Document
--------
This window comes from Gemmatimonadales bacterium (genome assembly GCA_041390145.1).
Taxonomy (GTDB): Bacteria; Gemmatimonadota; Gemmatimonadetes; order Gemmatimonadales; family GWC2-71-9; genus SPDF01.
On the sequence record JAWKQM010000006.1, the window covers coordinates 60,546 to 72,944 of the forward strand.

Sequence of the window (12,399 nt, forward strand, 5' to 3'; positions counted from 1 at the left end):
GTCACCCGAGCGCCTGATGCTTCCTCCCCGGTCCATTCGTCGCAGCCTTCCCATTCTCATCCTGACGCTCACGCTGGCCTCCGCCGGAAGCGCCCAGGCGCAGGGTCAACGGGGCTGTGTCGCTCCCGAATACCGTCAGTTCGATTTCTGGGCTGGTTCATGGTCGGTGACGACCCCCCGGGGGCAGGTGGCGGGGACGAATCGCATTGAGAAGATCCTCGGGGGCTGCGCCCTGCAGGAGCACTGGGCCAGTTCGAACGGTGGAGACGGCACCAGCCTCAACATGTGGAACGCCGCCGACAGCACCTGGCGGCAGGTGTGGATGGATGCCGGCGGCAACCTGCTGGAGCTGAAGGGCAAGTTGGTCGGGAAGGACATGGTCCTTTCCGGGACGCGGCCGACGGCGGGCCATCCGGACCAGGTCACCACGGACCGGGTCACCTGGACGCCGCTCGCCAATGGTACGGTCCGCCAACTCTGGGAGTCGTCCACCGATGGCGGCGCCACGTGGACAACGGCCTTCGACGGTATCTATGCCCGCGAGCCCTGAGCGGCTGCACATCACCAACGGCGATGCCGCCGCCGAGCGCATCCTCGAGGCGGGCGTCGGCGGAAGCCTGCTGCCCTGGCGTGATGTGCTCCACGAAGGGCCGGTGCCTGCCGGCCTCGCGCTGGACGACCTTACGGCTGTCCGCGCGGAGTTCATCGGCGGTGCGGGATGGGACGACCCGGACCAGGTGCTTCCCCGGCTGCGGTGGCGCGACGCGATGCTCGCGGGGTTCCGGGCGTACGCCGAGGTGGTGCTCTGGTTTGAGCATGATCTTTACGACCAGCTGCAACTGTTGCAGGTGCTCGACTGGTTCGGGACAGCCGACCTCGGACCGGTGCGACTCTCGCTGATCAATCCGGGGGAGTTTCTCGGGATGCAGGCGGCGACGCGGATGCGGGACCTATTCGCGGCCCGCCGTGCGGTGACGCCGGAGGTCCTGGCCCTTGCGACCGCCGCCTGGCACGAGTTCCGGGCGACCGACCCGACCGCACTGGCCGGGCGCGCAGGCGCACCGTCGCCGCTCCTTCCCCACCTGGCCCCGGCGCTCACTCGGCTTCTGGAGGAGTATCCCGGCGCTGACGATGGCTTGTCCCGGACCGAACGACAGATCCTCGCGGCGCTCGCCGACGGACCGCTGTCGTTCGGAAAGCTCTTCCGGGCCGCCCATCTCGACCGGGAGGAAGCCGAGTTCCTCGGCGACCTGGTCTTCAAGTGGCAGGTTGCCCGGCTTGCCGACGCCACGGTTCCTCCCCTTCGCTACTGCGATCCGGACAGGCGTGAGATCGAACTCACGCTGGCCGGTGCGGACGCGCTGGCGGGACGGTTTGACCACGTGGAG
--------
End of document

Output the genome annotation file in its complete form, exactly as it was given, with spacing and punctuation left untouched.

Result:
This window comes from Gemmatimonadales bacterium (genome assembly GCA_041390145.1).
Taxonomy (GTDB): Bacteria; Gemmatimonadota; Gemmatimonadetes; order Gemmatimonadales; family GWC2-71-9; genus SPDF01.
On the sequence record JAWKQM010000006.1, the window covers coordinates 60,546 to 72,944 of the forward strand.

Sequence of the window (12,399 nt, forward strand, 5' to 3'; positions counted from 1 at the left end):
GTCACCCGAGCGCCTGATGCTTCCTCCCCGGTCCATTCGTCGCAGCCTTCCCATTCTCATCCTGACGCTCACGCTGGCCTCCGCCGGAAGCGCCCAGGCGCAGGGTCAACGGGGCTGTGTCGCTCCCGAATACCGTCAGTTCGATTTCTGGGCTGGTTCATGGTCGGTGACGACCCCCCGGGGGCAGGTGGCGGGGACGAATCGCATTGAGAAGATCCTCGGGGGCTGCGCCCTGCAGGAGCACTGGGCCAGTTCGAACGGTGGAGACGGCACCAGCCTCAACATGTGGAACGCCGCCGACAGCACCTGGCGGCAGGTGTGGATGGATGCCGGCGGCAACCTGCTGGAGCTGAAGGGCAAGTTGGTCGGGAAGGACATGGTCCTTTCCGGGACGCGGCCGACGGCGGGCCATCCGGACCAGGTCACCACGGACCGGGTCACCTGGACGCCGCTCGCCAATGGTACGGTCCGCCAACTCTGGGAGTCGTCCACCGATGGCGGCGCCACGTGGACAACGGCCTTCGACGGTATCTATGCCCGCGAGCCCTGAGCGGCTGCACATCACCAACGGCGATGCCGCCGCCGAGCGCATCCTCGAGGCGGGCGTCGGCGGAAGCCTGCTGCCCTGGCGTGATGTGCTCCACGAAGGGCCGGTGCCTGCCGGCCTCGCGCTGGACGACCTTACGGCTGTCCGCGCGGAGTTCATCGGCGGTGCGGGATGGGACGACCCGGACCAGGTGCTTCCCCGGCTGCGGTGGCGCGACGCGATGCTCGCGGGGTTCCGGGCGTACGCCGAGGTGGTGCTCTGGTTTGAGCATGATCTTTACGACCAGCTGCAACTGTTGCAGGTGCTCGACTGGTTCGGGACAGCCGACCTCGGACCGGTGCGACTCTCGCTGATCAATCCGGGGGAGTTTCTCGGGATGCAGGCGGCGACGCGGATGCGGGACCTATTCGCGGCCCGCCGTGCGGTGACGCCGGAGGTCCTGGCCCTTGCGACCGCCGCCTGGCACGAGTTCCGGGCGACCGACCCGACCGCACTGGCCGGGCGCGCAGGCGCACCGTCGCCGCTCCTTCCCCACCTGGCCCCGGCGCTCACTCGGCTTCTGGAGGAGTATCCCGGCGCTGACGATGGCTTGTCCCGGACCGAACGACAGATCCTCGCGGCGCTCGCCGACGGACCGCTGTCGTTCGGAAAGCTCTTCCGGGCCGCCCATCTCGACCGGGAGGAAGCCGAGTTCCTCGGCGACCTGGTCTTCAAGTGGCAGGTTGCCCGGCTTGCCGACGCCACGGTTCCTCCCCTTCGCTACTGCGATCCGGACAGGCGTGAGATCGAACTCACGCTGGCCGGTGCGGACGCGCTGGCGGGACGGTTTGACCACGTGGAG